Reupholstering a Settee: Part 3- Choosing & Cutting your New Fabric

If you're following this series along through to the end, welcome back! If you're just starting your adventure into reupholstering a settee, here's our index for this series:

Part 1- Deconstruction
Part 2- Cleaning and updating the frame
Part 3- Choosing & cutting your new fabric
Part 4- Recovering your piece

So your piece is still naked, but you've gotten the frame all cleaned up and ready for some new fabric.

With so many fabrics available, how do you choose? I'll make it simple on you: if you've never upholstered a thing in your life, go with a solid. I repeat: go with a solid. 




You do not want to add the frustration and added cost into choosing a patterned fabric. You'd have to match the pattern to itself for each separate piece, which means buying extra, and with patterned fabric already being pretty costly, that means some bucko bucks.

And if this is your first upholstery project, you don't want to waste hundreds of dollars on a piece you could potentially royally mess up.



Make sure you feel the fabric before buying it. I know that a lot of stores only have certain fabrics online (whoever decided that is not my favorite person), and so you need to order samples. It's better to spend a couple bucks on a sample than to buy the entire length of fabric and hate how it feels.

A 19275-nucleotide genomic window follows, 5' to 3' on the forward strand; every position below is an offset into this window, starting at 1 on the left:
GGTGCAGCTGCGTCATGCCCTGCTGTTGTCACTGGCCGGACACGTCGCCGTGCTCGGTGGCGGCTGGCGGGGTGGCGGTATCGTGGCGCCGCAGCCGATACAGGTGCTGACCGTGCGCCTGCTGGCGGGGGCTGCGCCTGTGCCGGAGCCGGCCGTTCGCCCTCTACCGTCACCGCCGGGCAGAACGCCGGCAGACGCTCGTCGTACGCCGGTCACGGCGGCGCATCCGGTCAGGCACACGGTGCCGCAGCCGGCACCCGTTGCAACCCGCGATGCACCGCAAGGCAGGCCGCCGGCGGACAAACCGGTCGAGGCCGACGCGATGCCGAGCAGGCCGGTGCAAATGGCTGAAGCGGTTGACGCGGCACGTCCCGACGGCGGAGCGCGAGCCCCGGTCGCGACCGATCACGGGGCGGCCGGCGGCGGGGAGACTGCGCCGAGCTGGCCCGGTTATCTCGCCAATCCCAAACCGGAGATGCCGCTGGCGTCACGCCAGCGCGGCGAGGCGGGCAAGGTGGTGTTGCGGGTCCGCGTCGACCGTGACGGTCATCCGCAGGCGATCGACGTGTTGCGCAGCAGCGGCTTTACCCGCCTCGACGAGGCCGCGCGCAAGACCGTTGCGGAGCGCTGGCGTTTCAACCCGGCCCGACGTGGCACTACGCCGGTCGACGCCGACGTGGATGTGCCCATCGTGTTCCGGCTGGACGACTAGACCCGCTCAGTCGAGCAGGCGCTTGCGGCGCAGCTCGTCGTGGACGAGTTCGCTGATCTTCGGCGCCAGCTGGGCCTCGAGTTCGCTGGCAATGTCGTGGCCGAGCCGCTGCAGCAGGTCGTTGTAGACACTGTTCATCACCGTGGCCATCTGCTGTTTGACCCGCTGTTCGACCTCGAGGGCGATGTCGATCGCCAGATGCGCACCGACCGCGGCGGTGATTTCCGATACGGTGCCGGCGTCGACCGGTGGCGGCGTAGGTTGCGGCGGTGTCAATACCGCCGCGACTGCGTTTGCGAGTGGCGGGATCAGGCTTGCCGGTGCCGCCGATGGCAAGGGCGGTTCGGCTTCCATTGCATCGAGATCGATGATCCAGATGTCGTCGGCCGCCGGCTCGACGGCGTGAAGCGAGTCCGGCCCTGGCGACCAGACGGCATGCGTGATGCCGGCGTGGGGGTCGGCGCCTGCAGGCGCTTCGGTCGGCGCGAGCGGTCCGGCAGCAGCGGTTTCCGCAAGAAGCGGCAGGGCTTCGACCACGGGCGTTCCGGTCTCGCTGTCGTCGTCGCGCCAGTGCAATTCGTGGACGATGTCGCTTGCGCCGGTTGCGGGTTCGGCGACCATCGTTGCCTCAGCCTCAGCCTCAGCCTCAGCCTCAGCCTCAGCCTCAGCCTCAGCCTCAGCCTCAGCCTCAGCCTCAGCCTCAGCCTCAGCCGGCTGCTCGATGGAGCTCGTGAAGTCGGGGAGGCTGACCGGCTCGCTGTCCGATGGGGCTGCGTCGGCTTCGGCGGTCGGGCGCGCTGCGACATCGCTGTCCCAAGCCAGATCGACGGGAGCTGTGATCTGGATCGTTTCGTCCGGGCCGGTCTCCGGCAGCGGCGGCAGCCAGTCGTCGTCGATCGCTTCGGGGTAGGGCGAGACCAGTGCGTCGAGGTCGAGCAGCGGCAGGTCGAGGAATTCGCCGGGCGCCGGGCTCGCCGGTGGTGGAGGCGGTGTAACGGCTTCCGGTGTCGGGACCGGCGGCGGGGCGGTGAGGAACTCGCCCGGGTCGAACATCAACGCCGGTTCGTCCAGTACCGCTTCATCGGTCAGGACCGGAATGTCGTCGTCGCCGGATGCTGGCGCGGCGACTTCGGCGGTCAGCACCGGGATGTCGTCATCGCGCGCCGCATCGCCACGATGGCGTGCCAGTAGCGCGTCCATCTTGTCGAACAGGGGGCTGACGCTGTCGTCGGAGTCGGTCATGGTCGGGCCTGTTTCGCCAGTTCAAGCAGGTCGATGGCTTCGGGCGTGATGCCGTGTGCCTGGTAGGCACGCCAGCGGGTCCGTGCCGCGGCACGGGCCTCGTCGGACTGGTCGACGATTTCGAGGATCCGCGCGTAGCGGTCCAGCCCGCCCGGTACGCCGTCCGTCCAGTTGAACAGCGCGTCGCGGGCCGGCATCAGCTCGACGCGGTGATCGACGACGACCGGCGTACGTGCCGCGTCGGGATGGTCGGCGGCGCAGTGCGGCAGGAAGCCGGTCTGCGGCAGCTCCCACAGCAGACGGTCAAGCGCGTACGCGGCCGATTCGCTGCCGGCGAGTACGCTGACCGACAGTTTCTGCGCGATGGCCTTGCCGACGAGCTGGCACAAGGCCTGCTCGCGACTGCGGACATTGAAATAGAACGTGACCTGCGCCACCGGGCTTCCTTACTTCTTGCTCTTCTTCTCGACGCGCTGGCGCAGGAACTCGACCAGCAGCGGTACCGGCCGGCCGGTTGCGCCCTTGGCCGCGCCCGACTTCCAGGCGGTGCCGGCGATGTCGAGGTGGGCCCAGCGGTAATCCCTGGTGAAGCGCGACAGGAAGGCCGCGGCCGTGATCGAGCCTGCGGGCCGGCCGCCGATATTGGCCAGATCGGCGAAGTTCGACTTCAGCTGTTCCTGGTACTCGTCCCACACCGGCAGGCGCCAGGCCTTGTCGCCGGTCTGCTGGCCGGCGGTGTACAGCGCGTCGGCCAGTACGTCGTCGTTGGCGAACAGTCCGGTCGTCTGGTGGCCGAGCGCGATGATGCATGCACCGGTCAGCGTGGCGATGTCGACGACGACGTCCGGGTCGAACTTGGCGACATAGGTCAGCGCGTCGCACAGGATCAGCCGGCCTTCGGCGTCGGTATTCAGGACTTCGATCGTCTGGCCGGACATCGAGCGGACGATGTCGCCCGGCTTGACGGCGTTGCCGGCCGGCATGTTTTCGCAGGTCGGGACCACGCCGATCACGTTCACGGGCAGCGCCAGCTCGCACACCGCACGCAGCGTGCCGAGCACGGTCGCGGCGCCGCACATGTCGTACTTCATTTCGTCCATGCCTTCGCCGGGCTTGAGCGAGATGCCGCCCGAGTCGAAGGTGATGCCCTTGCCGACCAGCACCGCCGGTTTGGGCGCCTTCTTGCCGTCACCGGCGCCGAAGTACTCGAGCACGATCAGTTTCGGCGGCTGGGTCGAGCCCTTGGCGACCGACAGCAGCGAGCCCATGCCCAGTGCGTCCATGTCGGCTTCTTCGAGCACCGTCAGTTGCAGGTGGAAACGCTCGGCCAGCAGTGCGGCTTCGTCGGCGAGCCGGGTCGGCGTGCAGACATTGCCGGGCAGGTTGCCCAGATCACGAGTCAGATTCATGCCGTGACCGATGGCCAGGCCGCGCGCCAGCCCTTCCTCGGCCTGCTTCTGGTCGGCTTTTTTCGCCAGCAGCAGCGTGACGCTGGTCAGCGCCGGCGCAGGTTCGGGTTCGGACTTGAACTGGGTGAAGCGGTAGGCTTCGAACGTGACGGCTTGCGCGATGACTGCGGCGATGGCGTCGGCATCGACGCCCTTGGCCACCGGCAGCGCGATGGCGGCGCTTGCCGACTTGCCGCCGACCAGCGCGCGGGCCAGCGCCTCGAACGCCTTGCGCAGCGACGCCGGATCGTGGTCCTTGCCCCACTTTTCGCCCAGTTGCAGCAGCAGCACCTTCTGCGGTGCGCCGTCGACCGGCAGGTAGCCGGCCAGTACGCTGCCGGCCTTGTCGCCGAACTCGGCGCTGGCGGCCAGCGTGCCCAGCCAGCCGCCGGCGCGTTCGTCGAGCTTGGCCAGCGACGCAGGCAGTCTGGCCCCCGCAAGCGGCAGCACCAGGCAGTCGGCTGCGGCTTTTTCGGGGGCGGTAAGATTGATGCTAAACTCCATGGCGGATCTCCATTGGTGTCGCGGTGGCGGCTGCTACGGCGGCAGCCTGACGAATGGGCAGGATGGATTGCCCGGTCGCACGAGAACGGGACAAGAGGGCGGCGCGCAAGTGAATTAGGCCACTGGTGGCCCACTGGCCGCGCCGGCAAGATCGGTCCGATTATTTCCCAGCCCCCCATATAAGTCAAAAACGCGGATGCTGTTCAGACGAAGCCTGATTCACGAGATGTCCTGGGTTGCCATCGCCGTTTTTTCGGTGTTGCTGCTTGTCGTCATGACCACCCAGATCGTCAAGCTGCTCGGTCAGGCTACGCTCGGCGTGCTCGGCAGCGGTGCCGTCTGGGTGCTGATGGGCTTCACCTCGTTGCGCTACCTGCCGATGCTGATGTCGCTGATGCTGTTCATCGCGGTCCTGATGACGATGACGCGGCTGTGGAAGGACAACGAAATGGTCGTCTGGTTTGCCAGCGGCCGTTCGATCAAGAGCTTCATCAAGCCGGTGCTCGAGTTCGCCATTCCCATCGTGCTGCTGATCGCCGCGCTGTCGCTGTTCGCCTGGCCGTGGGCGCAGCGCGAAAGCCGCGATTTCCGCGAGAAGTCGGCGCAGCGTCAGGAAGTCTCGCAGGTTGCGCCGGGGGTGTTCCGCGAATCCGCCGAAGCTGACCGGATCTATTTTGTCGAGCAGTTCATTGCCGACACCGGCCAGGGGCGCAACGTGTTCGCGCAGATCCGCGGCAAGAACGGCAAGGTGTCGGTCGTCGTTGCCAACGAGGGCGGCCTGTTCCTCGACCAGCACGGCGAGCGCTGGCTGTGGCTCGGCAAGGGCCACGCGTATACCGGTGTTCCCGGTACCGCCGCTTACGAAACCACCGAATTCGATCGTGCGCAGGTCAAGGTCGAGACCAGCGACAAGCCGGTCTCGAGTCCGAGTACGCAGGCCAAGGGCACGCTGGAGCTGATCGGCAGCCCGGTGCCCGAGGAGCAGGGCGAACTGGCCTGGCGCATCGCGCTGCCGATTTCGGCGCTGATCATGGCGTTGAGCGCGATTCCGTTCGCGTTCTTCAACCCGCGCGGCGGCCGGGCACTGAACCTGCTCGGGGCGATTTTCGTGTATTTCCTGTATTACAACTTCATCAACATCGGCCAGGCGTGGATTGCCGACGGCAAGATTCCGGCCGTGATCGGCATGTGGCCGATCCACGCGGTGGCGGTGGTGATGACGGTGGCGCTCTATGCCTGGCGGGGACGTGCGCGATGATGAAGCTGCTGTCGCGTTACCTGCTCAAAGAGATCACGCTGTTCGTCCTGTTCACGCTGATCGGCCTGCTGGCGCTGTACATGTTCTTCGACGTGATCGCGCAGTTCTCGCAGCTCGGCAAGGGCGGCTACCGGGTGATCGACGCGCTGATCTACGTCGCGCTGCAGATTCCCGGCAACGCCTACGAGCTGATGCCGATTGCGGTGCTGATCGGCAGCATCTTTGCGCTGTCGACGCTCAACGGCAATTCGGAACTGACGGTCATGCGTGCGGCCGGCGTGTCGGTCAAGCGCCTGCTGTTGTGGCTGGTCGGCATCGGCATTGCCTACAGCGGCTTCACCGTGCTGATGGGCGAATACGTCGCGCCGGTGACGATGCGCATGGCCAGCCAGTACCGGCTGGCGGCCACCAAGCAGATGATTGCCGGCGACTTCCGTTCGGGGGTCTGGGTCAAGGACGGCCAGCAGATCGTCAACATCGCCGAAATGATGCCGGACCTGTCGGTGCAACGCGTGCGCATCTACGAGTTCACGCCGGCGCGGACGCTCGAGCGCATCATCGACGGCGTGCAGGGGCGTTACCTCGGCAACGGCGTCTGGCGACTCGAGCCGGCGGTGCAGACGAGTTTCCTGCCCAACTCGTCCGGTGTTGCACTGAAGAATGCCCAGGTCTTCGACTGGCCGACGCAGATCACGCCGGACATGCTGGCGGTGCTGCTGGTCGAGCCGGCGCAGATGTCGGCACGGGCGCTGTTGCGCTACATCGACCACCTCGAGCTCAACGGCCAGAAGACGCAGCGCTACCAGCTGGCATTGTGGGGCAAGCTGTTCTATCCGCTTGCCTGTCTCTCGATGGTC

I went with an upholstery linen since it's soft, thicker than typical linen, but not super bulky. It also comes in a variety of colors at an average of $20/yd, versus some of the really thick solids that go for around $40/yd.



The fabric I chose happened to be 50% off, so instead of $19.99/yd, I got it for $9.99/yd. I also happened to have an email coupon from JoAnn's for an additional 25% off my entire Home Decor fabric purchase (you hardly EVER see those), sale & regular priced items included.

That meant that overall, this fabric only cost me $7.50/yd, absolutely unheard of for upholstery fabric that couldn't be more perfect if it tried. I ordered an entire 10 yard bolt, and spent less than $82 after taxes.

**As of 7/6/16 this exact fabric is on sale for $8.00/yd before any coupon!

I advise you order 2 extra yards for any project; if anything happens to your piece after it's finished, you'll have the correct fabric "in stock" to fix it. Sometimes fabric doesn't stay available forever, so it's always a good idea to have your exact match in storage rather than having to re-do the entire piece.

***If you're ordering fabric, always order it in-store. Ordering online could mean you get your yardage, but in several different sized pieces. Ordering in-store means one giant piece to work with, which in the end is SO much easier. There isn't any struggle to make sure each piece fits.



You'll need a big workspace for this such as a dining room, basement, or clean garage floor (personally, I'd like the space above, but you can't always get what you want).

Bring out your original fabric pieces from Part 1 & use them as templates when cutting your new pieces of fabric. I suggest pinning them down to the new fabric to ensure a good fit.

You'll want to lay your new fabric out, cutting out each face first (backside, frontside). I recommend cutting them in the reverse order of how you took them off in Part 1.

Now it's time to gather your staple gun & shears and cut pieces for Part 4!

See you soon!




Comments

Popular Posts